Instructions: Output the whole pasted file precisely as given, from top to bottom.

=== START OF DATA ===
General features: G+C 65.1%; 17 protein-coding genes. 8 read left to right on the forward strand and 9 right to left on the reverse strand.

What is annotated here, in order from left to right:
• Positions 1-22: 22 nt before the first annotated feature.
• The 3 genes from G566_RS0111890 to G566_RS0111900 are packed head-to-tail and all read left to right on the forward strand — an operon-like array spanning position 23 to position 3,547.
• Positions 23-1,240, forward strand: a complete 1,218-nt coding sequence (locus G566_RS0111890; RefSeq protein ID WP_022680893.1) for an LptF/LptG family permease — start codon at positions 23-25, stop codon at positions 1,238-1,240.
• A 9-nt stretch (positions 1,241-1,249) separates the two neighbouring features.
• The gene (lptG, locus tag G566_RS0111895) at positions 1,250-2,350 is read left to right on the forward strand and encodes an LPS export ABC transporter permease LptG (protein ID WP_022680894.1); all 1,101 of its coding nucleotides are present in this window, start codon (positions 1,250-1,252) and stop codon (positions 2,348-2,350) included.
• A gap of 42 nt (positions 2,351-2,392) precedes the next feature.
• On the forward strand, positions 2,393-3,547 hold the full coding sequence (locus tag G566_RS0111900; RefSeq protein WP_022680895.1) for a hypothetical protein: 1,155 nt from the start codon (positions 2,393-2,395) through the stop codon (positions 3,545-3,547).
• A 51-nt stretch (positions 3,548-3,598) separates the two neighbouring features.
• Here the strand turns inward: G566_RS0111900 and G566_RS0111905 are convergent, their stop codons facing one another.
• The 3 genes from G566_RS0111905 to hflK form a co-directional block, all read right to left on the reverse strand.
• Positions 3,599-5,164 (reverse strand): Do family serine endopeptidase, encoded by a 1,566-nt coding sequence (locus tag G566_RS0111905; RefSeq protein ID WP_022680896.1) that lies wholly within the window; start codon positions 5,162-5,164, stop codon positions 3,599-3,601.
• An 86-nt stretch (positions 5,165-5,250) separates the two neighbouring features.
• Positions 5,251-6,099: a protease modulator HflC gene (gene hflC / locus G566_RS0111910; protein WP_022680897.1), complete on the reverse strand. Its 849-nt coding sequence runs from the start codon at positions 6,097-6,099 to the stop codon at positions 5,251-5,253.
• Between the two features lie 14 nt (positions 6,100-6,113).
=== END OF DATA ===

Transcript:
General features: G+C 65.1%; 17 protein-coding genes. 8 read left to right on the forward strand and 9 right to left on the reverse strand.

What is annotated here, in order from left to right:
• Positions 1-22: 22 nt before the first annotated feature.
• The 3 genes from G566_RS0111890 to G566_RS0111900 are packed head-to-tail and all read left to right on the forward strand — an operon-like array spanning position 23 to position 3,547.
• Positions 23-1,240, forward strand: a complete 1,218-nt coding sequence (locus G566_RS0111890; RefSeq protein ID WP_022680893.1) for an LptF/LptG family permease — start codon at positions 23-25, stop codon at positions 1,238-1,240.
• A 9-nt stretch (positions 1,241-1,249) separates the two neighbouring features.
• The gene (lptG, locus tag G566_RS0111895) at positions 1,250-2,350 is read left to right on the forward strand and encodes an LPS export ABC transporter permease LptG (protein ID WP_022680894.1); all 1,101 of its coding nucleotides are present in this window, start codon (positions 1,250-1,252) and stop codon (positions 2,348-2,350) included.
• A gap of 42 nt (positions 2,351-2,392) precedes the next feature.
• On the forward strand, positions 2,393-3,547 hold the full coding sequence (locus tag G566_RS0111900; RefSeq protein WP_022680895.1) for a hypothetical protein: 1,155 nt from the start codon (positions 2,393-2,395) through the stop codon (positions 3,545-3,547).
• A 51-nt stretch (positions 3,548-3,598) separates the two neighbouring features.
• Here the strand turns inward: G566_RS0111900 and G566_RS0111905 are convergent, their stop codons facing one another.
• The 3 genes from G566_RS0111905 to hflK form a co-directional block, all read right to left on the reverse strand.
• Positions 3,599-5,164 (reverse strand): Do family serine endopeptidase, encoded by a 1,566-nt coding sequence (locus tag G566_RS0111905; RefSeq protein ID WP_022680896.1) that lies wholly within the window; start codon positions 5,162-5,164, stop codon positions 3,599-3,601.
• An 86-nt stretch (positions 5,165-5,250) separates the two neighbouring features.
• Positions 5,251-6,099: a protease modulator HflC gene (gene hflC / locus G566_RS0111910; protein WP_022680897.1), complete on the reverse strand. Its 849-nt coding sequence runs from the start codon at positions 6,097-6,099 to the stop codon at positions 5,251-5,253.
• Between the two features lie 14 nt (positions 6,100-6,113).